Gull Like

Caspian Tern

Sterna caspia
Caspian Tern thumbnail
Length: 21 in. (53 cm )
Always associated with water, this large tern can be seen on river beaches, over lakes and marshes, or along the ocean throughout the world. It feeds on fish and crustaceans captured by diving headfirst into the water. Breeding colonies are on beaches and grassy hummocks near the water, and the nest is on the sand with some moss or grass. Parents continue to feed the young after they leave the nest for up to 7 months.

The four-digit banding code is CATE.


Marsh / swamp

Open water
Bird Sound Type: Croaking
Sex of Bird: Male
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You may need to edit author's name to meet the style formats, which are in most cases "Last name, First name."

Bibliographic details:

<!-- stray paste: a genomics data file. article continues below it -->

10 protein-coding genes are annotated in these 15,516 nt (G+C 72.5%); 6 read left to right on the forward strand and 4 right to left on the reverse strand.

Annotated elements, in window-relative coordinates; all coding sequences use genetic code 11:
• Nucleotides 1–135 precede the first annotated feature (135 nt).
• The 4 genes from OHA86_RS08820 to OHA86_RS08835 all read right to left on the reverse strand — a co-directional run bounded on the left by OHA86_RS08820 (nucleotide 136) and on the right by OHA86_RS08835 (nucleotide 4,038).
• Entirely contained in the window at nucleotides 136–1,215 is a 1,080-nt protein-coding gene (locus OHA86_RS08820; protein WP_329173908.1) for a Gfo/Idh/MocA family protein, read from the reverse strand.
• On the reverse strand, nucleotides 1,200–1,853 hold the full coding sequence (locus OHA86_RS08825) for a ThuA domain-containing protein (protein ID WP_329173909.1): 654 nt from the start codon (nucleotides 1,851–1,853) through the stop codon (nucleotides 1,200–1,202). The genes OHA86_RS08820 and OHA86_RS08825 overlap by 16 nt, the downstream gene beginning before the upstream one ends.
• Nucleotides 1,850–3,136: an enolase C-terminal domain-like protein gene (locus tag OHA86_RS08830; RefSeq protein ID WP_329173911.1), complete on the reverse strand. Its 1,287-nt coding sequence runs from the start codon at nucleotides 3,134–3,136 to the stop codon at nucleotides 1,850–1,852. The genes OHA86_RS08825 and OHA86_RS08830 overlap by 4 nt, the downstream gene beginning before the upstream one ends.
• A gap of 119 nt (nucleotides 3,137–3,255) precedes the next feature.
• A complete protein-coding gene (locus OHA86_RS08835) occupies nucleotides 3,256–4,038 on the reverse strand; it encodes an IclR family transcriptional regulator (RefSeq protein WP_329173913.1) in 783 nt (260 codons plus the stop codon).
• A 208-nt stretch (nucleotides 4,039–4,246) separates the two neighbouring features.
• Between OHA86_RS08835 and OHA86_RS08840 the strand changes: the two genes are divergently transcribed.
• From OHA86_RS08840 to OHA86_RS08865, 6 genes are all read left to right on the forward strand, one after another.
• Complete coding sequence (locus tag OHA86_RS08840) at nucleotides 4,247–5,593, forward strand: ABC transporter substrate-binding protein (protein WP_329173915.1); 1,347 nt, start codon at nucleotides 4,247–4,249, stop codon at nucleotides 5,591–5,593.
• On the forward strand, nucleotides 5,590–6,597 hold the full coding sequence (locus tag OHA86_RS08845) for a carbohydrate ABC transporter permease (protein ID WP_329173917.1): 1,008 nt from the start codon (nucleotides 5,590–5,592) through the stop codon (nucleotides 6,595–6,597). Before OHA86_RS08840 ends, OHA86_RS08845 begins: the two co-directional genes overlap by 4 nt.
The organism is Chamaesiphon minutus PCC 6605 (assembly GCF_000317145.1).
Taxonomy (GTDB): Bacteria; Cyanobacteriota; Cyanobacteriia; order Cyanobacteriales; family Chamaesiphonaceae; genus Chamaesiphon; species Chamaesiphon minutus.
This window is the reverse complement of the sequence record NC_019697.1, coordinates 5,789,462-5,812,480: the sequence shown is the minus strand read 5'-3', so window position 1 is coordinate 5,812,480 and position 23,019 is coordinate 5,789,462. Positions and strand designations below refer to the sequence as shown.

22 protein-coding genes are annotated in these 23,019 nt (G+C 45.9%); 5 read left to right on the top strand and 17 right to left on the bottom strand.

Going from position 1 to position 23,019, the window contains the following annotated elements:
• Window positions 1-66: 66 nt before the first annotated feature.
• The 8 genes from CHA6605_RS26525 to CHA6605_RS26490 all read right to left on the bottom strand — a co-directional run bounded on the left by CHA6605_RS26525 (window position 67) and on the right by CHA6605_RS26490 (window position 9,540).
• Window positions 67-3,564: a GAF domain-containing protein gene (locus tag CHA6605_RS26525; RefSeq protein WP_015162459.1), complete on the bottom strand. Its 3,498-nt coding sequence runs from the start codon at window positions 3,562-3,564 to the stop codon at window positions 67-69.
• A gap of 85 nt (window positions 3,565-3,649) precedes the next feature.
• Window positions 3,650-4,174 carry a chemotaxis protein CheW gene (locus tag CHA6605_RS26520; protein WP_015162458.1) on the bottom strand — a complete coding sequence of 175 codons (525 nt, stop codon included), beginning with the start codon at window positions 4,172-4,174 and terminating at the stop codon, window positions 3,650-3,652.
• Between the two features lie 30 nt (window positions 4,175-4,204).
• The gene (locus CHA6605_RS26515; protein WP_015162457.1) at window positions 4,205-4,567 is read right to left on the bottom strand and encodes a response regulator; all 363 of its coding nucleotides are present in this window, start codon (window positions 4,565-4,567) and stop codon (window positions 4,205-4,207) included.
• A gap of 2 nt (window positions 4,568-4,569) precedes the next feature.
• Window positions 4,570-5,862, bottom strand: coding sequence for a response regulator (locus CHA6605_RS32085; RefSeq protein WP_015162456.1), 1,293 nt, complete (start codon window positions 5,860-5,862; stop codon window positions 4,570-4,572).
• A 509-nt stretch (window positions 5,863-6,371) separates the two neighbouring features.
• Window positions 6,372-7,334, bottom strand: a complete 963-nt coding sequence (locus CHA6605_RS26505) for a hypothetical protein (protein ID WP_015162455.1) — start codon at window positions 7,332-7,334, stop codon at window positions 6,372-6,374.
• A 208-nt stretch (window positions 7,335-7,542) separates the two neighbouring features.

• Article: Caspian Tern
  • Author(s): Dr. Biology
  • Publisher: Arizona State University School of Life Sciences Ask A Biologist
  • Site name: ASU - Ask A Biologist
  • Date published: July 13, 2017
  • Date accessed: June 23, 2018
  • Link: https://askabiologist.asu.edu/activities/bird/caspian-tern

APA Style

Dr. Biology. (2017, July 13). Caspian Tern. ASU - Ask A Biologist. Retrieved June 23, 2018 from https://askabiologist.asu.edu/activities/bird/caspian-tern

American Psychological Association. For more info, see http://owl.english.purdue.edu/owl/resource/560/10/

Chicago Manual of Style

Dr. Biology. "Caspian Tern". ASU - Ask A Biologist. 13 July, 2017. https://askabiologist.asu.edu/activities/bird/caspian-tern

MLA 2017 Style

Dr. Biology. "Caspian Tern". ASU - Ask A Biologist. 13 Jul 2017. ASU - Ask A Biologist, Web. 23 Jun 2018. https://askabiologist.asu.edu/activities/bird/caspian-tern

Modern Language Association, 7th Ed. For more info, see http://owl.english.purdue.edu/owl/resource/747/08/
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